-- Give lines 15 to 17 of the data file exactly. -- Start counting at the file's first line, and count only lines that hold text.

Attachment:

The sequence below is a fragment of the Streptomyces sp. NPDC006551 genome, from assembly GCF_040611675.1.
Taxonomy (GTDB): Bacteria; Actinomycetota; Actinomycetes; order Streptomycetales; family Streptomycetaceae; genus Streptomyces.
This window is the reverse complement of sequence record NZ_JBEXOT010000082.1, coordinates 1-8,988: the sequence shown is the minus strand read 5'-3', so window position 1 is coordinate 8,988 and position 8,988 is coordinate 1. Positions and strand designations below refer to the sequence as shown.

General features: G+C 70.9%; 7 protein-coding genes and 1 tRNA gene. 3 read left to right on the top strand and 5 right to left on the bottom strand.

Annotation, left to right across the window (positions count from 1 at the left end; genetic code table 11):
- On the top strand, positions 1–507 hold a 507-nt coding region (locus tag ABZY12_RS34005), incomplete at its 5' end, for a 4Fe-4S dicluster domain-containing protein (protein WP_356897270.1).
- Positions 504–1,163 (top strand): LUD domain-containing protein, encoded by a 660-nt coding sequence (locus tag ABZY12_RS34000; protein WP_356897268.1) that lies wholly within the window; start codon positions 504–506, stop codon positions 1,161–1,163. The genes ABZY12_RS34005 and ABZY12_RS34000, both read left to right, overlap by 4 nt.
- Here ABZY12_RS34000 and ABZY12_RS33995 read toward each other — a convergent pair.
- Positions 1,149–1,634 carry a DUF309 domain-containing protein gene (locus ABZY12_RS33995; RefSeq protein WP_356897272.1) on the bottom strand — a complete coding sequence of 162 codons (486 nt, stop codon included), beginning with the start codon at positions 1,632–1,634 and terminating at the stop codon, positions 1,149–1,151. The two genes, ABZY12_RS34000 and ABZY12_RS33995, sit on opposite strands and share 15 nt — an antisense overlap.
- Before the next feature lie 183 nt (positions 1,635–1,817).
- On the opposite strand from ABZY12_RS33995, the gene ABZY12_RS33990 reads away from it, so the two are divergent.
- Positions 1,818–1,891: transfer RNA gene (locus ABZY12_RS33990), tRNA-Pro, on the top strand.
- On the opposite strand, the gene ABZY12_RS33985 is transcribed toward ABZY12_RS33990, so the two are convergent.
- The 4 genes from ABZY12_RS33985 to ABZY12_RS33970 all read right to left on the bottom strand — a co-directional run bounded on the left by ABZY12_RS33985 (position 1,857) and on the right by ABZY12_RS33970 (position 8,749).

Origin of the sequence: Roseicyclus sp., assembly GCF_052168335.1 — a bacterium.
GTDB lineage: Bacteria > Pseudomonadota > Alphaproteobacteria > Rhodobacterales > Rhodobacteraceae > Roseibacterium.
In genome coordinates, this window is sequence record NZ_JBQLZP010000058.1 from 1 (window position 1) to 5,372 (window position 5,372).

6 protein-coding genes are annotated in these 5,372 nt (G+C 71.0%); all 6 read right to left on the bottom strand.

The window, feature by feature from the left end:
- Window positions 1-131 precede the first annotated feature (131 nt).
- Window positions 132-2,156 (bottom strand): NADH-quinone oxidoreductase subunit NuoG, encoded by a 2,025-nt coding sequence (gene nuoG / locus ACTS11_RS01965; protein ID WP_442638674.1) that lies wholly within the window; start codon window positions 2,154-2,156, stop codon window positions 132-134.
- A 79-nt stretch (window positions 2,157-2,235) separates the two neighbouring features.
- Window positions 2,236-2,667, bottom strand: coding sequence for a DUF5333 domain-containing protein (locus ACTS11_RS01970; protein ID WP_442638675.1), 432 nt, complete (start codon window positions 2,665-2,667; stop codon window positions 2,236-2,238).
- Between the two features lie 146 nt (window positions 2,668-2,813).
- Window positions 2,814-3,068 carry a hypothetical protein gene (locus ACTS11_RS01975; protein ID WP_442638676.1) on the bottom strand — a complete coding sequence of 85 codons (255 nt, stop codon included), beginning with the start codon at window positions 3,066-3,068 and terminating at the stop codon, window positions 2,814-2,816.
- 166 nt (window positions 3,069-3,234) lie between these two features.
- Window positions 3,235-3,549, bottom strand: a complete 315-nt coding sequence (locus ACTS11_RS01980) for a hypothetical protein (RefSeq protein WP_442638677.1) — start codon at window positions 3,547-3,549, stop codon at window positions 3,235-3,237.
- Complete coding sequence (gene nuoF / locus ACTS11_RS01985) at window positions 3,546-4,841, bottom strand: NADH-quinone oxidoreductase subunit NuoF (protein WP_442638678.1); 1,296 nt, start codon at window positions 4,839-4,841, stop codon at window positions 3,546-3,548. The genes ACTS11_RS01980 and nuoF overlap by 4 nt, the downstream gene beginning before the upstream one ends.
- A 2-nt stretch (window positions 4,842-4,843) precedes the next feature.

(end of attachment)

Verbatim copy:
Origin of the sequence: Roseicyclus sp., assembly GCF_052168335.1 — a bacterium.
GTDB lineage: Bacteria > Pseudomonadota > Alphaproteobacteria > Rhodobacterales > Rhodobacteraceae > Roseibacterium.
In genome coordinates, this window is sequence record NZ_JBQLZP010000058.1 from 1 (window position 1) to 5,372 (window position 5,372).